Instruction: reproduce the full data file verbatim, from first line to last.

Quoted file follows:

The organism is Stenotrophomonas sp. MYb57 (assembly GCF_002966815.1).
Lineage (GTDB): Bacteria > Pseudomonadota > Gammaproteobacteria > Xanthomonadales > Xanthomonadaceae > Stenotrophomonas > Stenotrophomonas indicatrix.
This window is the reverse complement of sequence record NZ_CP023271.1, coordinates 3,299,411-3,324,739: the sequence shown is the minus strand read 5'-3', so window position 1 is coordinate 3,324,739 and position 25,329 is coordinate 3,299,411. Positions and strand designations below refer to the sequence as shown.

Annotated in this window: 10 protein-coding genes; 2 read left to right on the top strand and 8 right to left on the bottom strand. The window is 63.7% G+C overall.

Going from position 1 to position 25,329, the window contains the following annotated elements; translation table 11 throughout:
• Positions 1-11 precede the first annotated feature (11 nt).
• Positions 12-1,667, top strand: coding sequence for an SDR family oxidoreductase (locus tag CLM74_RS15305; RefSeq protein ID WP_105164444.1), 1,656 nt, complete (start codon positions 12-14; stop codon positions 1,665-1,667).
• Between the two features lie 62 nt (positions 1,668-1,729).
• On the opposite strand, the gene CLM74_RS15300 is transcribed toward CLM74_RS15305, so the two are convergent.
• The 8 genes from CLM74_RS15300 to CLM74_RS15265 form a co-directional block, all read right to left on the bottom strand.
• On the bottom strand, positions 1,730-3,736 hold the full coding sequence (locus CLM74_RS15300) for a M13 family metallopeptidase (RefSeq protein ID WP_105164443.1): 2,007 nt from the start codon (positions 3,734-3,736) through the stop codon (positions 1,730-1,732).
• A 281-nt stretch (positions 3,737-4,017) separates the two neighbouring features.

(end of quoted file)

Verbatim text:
The organism is Stenotrophomonas sp. MYb57 (assembly GCF_002966815.1).
Lineage (GTDB): Bacteria > Pseudomonadota > Gammaproteobacteria > Xanthomonadales > Xanthomonadaceae > Stenotrophomonas > Stenotrophomonas indicatrix.
This window is the reverse complement of sequence record NZ_CP023271.1, coordinates 3,299,411-3,324,739: the sequence shown is the minus strand read 5'-3', so window position 1 is coordinate 3,324,739 and position 25,329 is coordinate 3,299,411. Positions and strand designations below refer to the sequence as shown.

Annotated in this window: 10 protein-coding genes; 2 read left to right on the top strand and 8 right to left on the bottom strand. The window is 63.7% G+C overall.

Going from position 1 to position 25,329, the window contains the following annotated elements; translation table 11 throughout:
• Positions 1-11 precede the first annotated feature (11 nt).
• Positions 12-1,667, top strand: coding sequence for an SDR family oxidoreductase (locus tag CLM74_RS15305; RefSeq protein ID WP_105164444.1), 1,656 nt, complete (start codon positions 12-14; stop codon positions 1,665-1,667).
• Between the two features lie 62 nt (positions 1,668-1,729).
• On the opposite strand, the gene CLM74_RS15300 is transcribed toward CLM74_RS15305, so the two are convergent.
• The 8 genes from CLM74_RS15300 to CLM74_RS15265 form a co-directional block, all read right to left on the bottom strand.
• On the bottom strand, positions 1,730-3,736 hold the full coding sequence (locus CLM74_RS15300) for a M13 family metallopeptidase (RefSeq protein ID WP_105164443.1): 2,007 nt from the start codon (positions 3,734-3,736) through the stop codon (positions 1,730-1,732).
• A 281-nt stretch (positions 3,737-4,017) separates the two neighbouring features.